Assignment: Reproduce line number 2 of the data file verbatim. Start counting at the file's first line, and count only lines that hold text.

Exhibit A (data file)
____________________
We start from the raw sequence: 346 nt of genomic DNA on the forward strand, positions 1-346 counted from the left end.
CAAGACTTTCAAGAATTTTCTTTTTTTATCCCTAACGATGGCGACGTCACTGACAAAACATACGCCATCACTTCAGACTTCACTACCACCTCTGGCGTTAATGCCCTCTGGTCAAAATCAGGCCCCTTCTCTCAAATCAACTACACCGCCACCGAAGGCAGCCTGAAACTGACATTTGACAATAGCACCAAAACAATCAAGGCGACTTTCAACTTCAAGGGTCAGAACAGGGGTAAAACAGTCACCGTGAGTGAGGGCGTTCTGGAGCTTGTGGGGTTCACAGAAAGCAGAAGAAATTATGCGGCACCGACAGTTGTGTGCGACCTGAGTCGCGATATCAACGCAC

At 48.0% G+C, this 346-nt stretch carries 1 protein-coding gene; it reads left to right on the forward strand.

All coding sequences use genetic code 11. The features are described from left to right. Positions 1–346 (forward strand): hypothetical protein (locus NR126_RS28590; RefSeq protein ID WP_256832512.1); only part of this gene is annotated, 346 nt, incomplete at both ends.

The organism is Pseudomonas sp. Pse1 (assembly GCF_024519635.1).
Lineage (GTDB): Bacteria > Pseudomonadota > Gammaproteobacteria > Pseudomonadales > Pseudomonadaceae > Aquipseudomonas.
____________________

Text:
CAAGACTTTCAAGAATTTTCTTTTTTTATCCCTAACGATGGCGACGTCACTGACAAAACATACGCCATCACTTCAGACTTCACTACCACCTCTGGCGTTAATGCCCTCTGGTCAAAATCAGGCCCCTTCTCTCAAATCAACTACACCGCCACCGAAGGCAGCCTGAAACTGACATTTGACAATAGCACCAAAACAATCAAGGCGACTTTCAACTTCAAGGGTCAGAACAGGGGTAAAACAGTCACCGTGAGTGAGGGCGTTCTGGAGCTTGTGGGGTTCACAGAAAGCAGAAGAAATTATGCGGCACCGACAGTTGTGTGCGACCTGAGTCGCGATATCAACGCAC